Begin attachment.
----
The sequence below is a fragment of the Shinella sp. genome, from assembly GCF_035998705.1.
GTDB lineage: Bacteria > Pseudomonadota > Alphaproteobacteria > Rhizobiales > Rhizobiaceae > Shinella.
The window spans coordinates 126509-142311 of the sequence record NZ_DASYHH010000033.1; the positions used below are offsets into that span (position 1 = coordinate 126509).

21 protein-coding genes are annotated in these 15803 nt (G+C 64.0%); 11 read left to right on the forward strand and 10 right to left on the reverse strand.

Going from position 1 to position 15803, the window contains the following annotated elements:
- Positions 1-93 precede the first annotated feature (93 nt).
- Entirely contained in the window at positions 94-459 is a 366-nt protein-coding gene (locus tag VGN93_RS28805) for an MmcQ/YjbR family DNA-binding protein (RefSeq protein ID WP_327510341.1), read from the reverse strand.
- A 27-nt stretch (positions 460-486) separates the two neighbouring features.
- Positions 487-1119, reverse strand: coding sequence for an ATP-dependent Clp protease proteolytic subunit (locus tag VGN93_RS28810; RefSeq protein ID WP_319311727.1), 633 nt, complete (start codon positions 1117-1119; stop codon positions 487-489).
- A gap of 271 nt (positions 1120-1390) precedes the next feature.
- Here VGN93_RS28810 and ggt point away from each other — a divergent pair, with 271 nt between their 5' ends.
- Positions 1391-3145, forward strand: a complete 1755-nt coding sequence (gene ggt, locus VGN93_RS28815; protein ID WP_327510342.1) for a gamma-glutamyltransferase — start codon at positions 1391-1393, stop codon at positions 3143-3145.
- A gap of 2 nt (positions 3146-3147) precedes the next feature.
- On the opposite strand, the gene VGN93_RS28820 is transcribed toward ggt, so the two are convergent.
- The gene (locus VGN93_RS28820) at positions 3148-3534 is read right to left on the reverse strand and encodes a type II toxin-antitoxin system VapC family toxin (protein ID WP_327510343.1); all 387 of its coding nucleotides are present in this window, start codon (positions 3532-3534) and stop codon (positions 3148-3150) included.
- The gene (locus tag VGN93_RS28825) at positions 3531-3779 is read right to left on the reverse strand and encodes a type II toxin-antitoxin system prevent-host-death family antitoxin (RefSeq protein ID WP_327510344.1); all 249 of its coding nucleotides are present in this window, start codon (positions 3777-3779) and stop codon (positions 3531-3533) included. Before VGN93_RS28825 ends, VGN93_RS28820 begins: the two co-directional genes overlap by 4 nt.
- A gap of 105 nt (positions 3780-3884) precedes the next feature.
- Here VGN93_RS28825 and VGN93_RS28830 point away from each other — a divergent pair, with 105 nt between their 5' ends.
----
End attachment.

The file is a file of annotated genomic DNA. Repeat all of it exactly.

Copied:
The sequence below is a fragment of the Shinella sp. genome, from assembly GCF_035998705.1.
GTDB lineage: Bacteria > Pseudomonadota > Alphaproteobacteria > Rhizobiales > Rhizobiaceae > Shinella.
The window spans coordinates 126509-142311 of the sequence record NZ_DASYHH010000033.1; the positions used below are offsets into that span (position 1 = coordinate 126509).

21 protein-coding genes are annotated in these 15803 nt (G+C 64.0%); 11 read left to right on the forward strand and 10 right to left on the reverse strand.

Going from position 1 to position 15803, the window contains the following annotated elements:
- Positions 1-93 precede the first annotated feature (93 nt).
- Entirely contained in the window at positions 94-459 is a 366-nt protein-coding gene (locus tag VGN93_RS28805) for an MmcQ/YjbR family DNA-binding protein (RefSeq protein ID WP_327510341.1), read from the reverse strand.
- A 27-nt stretch (positions 460-486) separates the two neighbouring features.
- Positions 487-1119, reverse strand: coding sequence for an ATP-dependent Clp protease proteolytic subunit (locus tag VGN93_RS28810; RefSeq protein ID WP_319311727.1), 633 nt, complete (start codon positions 1117-1119; stop codon positions 487-489).
- A gap of 271 nt (positions 1120-1390) precedes the next feature.
- Here VGN93_RS28810 and ggt point away from each other — a divergent pair, with 271 nt between their 5' ends.
- Positions 1391-3145, forward strand: a complete 1755-nt coding sequence (gene ggt, locus VGN93_RS28815; protein ID WP_327510342.1) for a gamma-glutamyltransferase — start codon at positions 1391-1393, stop codon at positions 3143-3145.
- A gap of 2 nt (positions 3146-3147) precedes the next feature.
- On the opposite strand, the gene VGN93_RS28820 is transcribed toward ggt, so the two are convergent.
- The gene (locus VGN93_RS28820) at positions 3148-3534 is read right to left on the reverse strand and encodes a type II toxin-antitoxin system VapC family toxin (protein ID WP_327510343.1); all 387 of its coding nucleotides are present in this window, start codon (positions 3532-3534) and stop codon (positions 3148-3150) included.
- The gene (locus tag VGN93_RS28825) at positions 3531-3779 is read right to left on the reverse strand and encodes a type II toxin-antitoxin system prevent-host-death family antitoxin (RefSeq protein ID WP_327510344.1); all 249 of its coding nucleotides are present in this window, start codon (positions 3777-3779) and stop codon (positions 3531-3533) included. Before VGN93_RS28825 ends, VGN93_RS28820 begins: the two co-directional genes overlap by 4 nt.
- A gap of 105 nt (positions 3780-3884) precedes the next feature.
- Here VGN93_RS28825 and VGN93_RS28830 point away from each other — a divergent pair, with 105 nt between their 5' ends.